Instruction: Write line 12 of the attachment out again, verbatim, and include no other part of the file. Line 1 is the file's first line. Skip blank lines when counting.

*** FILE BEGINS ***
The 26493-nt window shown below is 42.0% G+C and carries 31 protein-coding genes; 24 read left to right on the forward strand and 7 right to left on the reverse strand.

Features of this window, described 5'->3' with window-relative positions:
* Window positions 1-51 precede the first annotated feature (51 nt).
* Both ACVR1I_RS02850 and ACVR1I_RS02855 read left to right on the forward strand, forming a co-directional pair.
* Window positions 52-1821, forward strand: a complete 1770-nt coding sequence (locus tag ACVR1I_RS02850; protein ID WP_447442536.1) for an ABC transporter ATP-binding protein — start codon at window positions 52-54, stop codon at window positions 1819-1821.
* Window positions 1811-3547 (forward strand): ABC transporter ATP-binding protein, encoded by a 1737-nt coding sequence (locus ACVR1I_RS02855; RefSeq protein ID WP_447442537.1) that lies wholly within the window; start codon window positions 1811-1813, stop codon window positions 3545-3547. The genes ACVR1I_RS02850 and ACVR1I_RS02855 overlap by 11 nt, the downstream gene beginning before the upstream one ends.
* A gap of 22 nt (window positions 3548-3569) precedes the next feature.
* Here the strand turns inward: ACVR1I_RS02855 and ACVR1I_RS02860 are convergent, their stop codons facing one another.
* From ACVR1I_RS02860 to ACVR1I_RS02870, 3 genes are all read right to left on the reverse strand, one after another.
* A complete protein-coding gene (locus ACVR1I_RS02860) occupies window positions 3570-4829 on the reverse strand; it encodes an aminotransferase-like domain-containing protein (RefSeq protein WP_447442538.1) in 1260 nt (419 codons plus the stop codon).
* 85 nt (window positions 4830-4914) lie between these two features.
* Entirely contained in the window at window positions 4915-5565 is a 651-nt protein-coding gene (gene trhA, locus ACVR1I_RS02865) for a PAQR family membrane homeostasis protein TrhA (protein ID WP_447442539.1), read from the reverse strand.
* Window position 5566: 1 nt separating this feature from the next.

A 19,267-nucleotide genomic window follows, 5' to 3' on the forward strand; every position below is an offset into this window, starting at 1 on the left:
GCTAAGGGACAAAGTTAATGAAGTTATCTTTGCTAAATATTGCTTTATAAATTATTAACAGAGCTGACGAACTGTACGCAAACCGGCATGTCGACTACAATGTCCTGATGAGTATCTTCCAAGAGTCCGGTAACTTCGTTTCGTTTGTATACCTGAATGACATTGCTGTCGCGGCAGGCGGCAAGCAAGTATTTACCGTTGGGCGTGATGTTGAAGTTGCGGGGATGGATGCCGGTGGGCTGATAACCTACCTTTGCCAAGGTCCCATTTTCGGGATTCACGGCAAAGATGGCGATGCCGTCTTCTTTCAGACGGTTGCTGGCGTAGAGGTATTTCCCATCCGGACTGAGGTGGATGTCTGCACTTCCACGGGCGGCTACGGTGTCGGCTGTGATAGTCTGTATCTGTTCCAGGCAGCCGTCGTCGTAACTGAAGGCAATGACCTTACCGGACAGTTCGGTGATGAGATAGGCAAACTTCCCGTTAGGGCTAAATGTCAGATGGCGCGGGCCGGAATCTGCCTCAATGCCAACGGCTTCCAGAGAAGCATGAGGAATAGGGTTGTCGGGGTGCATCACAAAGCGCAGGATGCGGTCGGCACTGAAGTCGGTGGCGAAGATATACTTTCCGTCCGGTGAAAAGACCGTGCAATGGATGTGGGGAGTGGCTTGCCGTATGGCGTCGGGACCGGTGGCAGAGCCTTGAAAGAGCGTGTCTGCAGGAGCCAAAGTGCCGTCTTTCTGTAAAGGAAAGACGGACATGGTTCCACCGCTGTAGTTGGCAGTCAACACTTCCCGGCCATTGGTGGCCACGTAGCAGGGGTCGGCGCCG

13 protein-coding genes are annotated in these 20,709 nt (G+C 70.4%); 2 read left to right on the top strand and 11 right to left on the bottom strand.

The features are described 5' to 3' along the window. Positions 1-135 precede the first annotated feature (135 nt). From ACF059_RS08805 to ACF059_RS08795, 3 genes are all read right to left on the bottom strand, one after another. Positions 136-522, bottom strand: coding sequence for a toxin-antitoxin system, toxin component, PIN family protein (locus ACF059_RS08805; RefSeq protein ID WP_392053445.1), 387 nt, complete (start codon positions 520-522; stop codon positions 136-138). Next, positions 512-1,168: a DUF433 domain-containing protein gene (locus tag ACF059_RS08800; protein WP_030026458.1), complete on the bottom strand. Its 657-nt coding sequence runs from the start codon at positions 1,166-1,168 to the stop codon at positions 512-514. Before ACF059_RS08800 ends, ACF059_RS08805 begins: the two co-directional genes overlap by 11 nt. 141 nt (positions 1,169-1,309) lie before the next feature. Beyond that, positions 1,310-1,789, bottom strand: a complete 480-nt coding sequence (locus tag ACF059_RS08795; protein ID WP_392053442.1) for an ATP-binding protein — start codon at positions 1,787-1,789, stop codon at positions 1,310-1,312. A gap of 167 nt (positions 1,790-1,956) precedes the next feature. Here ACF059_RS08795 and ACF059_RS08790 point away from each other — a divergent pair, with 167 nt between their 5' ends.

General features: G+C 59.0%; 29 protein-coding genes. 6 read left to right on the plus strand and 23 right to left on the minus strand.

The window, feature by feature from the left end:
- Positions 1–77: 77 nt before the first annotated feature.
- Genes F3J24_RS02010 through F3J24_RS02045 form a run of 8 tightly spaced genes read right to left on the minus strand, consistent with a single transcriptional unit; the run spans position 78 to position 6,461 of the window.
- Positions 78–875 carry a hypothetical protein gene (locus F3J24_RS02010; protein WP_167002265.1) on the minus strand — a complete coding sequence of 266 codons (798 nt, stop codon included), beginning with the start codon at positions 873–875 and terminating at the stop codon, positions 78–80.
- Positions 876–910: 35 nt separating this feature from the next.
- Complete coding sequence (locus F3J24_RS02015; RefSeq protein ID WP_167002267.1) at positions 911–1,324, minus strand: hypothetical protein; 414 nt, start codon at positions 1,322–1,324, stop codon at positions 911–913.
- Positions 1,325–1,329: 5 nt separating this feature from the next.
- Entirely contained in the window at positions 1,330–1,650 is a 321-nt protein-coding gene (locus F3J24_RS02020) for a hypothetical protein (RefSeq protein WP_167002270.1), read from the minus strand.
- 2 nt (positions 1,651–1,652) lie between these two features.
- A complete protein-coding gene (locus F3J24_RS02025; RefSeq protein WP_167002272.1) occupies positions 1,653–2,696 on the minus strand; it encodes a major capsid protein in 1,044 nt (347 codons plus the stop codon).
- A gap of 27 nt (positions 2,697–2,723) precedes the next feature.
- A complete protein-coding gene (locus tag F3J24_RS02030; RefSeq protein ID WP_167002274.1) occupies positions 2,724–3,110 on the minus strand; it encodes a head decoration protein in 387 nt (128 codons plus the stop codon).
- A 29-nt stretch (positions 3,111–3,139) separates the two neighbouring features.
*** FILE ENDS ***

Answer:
* Entirely contained in the window at window positions 4915-5565 is a 651-nt protein-coding gene (gene trhA, locus ACVR1I_RS02865) for a PAQR family membrane homeostasis protein TrhA (protein ID WP_447442539.1), read from the reverse strand.